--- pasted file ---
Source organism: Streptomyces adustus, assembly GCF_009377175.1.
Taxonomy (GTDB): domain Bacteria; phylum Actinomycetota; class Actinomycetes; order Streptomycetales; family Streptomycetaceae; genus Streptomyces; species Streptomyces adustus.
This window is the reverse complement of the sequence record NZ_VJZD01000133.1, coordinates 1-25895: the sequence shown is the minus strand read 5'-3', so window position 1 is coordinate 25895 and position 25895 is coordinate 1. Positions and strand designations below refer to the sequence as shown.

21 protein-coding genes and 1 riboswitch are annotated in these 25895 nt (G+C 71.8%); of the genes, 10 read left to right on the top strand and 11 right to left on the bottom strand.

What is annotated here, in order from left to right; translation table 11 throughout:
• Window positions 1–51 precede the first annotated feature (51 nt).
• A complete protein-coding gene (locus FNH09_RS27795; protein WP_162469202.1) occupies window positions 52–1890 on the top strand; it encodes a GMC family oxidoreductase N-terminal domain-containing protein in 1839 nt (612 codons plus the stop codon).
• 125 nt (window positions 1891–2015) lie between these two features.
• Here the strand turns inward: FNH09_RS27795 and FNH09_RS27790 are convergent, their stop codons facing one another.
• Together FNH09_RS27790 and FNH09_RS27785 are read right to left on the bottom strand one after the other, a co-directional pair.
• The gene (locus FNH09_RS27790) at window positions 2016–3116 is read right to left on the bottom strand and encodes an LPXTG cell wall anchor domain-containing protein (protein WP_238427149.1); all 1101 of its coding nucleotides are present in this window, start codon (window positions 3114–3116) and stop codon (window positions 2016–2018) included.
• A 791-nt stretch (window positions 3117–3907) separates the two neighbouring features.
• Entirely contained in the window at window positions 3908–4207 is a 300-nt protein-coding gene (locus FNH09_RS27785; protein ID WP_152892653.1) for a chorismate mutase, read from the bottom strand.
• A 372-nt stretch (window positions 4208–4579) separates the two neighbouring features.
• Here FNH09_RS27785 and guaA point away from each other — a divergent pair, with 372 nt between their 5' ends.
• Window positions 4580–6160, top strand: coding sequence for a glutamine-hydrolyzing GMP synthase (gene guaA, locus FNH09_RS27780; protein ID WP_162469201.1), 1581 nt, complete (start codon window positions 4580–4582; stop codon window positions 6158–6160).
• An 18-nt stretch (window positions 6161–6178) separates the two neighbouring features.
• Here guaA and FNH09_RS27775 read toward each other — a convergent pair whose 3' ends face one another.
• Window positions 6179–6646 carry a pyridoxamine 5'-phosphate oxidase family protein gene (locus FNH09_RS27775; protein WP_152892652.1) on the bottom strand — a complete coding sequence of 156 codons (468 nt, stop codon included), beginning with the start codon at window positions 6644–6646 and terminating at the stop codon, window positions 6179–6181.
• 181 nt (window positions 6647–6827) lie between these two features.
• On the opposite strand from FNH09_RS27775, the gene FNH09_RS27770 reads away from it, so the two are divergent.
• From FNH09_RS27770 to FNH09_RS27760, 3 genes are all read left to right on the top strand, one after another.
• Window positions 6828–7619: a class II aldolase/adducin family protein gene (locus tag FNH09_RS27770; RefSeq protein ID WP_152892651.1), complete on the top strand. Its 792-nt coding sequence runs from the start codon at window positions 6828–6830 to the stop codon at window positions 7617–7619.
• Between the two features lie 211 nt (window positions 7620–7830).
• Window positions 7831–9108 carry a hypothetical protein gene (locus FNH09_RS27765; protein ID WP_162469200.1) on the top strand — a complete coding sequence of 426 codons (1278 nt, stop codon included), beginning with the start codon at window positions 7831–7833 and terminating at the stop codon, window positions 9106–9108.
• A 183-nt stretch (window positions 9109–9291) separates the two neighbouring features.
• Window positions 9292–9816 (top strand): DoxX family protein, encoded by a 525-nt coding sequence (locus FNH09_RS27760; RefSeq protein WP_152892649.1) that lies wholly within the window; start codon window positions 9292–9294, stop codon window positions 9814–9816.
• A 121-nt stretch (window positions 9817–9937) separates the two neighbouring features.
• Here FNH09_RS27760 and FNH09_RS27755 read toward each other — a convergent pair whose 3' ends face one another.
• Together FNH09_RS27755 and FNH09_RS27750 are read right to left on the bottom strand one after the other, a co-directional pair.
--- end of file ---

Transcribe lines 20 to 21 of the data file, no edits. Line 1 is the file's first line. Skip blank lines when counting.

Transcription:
• 181 nt (window positions 6647–6827) lie between these two features.
• On the opposite strand from FNH09_RS27775, the gene FNH09_RS27770 reads away from it, so the two are divergent.